The aim of this study was to analyze the general and specific transcriptome responses of B. cereus ATCC 14579 upon exposure to various disinfectant treatments, such as BC, SH, HP, and PAA, by using a genome-wide comparative transcriptional approach. In addition, phenotypic analyses of disinfectant-exposed cells were performed to support the results obtained from the transcriptome analyses.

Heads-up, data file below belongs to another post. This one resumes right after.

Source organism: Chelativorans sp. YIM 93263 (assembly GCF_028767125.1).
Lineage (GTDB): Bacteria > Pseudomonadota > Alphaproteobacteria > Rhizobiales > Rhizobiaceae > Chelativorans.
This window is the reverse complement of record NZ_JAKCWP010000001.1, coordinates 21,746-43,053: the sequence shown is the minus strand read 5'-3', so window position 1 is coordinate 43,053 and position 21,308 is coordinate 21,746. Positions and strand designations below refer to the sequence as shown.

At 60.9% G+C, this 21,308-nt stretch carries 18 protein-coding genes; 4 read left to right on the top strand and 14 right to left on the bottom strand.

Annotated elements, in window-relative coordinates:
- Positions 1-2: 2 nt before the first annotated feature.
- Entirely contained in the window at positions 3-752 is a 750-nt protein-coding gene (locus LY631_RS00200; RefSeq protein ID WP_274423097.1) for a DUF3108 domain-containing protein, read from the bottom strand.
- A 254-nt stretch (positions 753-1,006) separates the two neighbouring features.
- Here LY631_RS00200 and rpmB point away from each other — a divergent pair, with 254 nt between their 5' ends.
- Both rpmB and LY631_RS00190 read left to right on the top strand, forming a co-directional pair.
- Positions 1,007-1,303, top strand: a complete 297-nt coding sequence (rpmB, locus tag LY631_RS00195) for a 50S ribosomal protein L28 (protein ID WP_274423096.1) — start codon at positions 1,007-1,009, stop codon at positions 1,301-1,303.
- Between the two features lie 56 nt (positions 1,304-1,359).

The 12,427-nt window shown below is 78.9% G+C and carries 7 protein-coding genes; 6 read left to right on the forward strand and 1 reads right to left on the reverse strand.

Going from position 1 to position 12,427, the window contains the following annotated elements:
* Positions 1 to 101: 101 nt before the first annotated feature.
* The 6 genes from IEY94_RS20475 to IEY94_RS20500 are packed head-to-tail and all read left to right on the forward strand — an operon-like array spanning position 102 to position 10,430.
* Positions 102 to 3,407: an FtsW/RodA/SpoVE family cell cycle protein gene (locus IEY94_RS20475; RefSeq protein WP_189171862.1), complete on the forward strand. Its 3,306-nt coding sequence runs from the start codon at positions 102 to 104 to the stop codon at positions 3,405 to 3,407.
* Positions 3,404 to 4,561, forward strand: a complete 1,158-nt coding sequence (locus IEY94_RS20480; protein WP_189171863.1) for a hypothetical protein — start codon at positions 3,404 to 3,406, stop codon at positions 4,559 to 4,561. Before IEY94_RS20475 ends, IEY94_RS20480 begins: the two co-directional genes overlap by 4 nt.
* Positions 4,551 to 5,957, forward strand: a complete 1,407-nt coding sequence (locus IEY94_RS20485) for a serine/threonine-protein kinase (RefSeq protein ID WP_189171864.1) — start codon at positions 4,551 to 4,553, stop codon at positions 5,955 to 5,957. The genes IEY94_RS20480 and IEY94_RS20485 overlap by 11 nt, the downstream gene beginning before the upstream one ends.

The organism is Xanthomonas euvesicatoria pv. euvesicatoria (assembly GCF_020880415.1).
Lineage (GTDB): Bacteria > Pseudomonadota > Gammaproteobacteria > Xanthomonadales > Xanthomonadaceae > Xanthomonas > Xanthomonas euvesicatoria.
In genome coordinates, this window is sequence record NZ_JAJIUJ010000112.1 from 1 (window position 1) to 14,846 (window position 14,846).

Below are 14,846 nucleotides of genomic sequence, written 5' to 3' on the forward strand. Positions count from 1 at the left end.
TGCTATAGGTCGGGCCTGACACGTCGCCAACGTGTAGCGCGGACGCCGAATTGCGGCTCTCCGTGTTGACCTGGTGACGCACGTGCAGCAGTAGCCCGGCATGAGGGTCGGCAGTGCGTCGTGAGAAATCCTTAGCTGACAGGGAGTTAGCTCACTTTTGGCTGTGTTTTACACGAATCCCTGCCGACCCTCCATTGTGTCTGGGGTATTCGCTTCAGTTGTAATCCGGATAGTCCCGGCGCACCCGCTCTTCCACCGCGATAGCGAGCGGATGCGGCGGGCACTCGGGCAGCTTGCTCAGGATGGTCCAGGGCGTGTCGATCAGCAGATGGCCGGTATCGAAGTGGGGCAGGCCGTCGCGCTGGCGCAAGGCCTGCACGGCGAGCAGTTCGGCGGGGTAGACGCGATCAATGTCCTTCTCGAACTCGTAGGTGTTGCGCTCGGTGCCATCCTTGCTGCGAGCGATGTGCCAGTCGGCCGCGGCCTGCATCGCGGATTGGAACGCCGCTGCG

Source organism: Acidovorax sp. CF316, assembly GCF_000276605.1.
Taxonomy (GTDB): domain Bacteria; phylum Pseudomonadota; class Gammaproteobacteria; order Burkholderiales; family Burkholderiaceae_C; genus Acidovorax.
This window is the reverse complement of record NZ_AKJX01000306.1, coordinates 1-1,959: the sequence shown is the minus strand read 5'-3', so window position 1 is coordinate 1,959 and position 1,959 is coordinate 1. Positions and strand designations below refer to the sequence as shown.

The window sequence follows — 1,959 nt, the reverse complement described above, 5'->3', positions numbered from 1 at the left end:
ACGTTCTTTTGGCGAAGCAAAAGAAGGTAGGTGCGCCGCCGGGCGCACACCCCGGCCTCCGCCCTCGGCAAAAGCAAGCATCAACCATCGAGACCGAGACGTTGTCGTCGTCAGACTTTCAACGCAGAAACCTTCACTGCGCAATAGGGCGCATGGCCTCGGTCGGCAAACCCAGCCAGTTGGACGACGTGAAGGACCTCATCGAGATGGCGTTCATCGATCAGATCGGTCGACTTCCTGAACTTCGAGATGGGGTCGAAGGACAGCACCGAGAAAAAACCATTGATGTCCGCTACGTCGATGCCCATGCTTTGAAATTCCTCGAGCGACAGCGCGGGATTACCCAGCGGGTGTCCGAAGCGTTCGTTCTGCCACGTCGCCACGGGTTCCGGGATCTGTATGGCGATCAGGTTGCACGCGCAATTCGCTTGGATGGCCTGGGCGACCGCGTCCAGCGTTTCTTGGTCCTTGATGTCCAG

In this study, the sequenced B. cereus type strain ATCC 14579 obtained from the American Type Culture Collection (ATCC) and its rsbY (61) and rsbK (17) mutant derivatives, which are unable to activate σB, were used. B. cereus overnight cultures, grown in brain heart infusion (BHI) (Becton Dickinson, France) broth at 30°C, were used to inoculate 20 ml of BHI. The cultures were incubated at 30°C with shaking at 200 rpm for approximately 3 h until the optical density at 600 nm (OD600) reached ~0.5 (~8 log CFU ml−1; Novaspek II; Pharmacia Biotek, United Kingdom), which corresponded to the mid-exponential phase of growth. These cultures were subsequently treated with different concentrations of BC (0.5 to 7.0 μg ml−1; Fluka, Sigma-Aldrich, St. Louis, MO), SH (50 to 750 μg ml−1; Sigma-Aldrich, Germany), HP (0.05 to 0.2 mM; Merck, Germany), or PAA (0.5 to 250 μg ml−1; Fluka) by adding highly concentrated (≤0.5% [vol/vol] of the final volume) stock solutions of each disinfectant prepared in sterile demineralized water immediately before use. An aliquot of each culture was collected before addition of the disinfectants (t0) and after 10 (t10), 30 (t30), and 60 (t60) min of exposure to the compounds. The physiological response of the bacterial cells was investigated by enumeration of viable cells. Serial dilutions of cultures were made in peptone physiological salt solution (PPS) (1 g neutralized bacteriological peptone [Oxoid, England] per liter and 8.5 g NaCl per liter) and plated on BHI agar plates (15 g agar [Oxoid] per liter). Colonies were counted after 24 h of incubation at 30°C. In order to isolate RNA, 100-ml cultures were used. Upon reaching the mid-exponential growth phase, 20 ml of the culture was collected and used to extract RNA for the unstressed sample (t0). The remaining 80 ml was exposed to BC (1, 2, or 5 μg ml−1), SH (300, 400, or 500 μg ml−1), HP (0.05 or 0.2 mM), or PAA (10 or 100 μg ml−1) and further incubated. After 10 (t10) and 30 (t30) min of exposure to the disinfectants, 20 ml of stressed cultures was collected. The pH (PHM240 pH/ION meter; Radiometer, Denmark) and OD600 (Novaspek II; Pharmacia Biotek) of the exposed cultures were periodically monitored.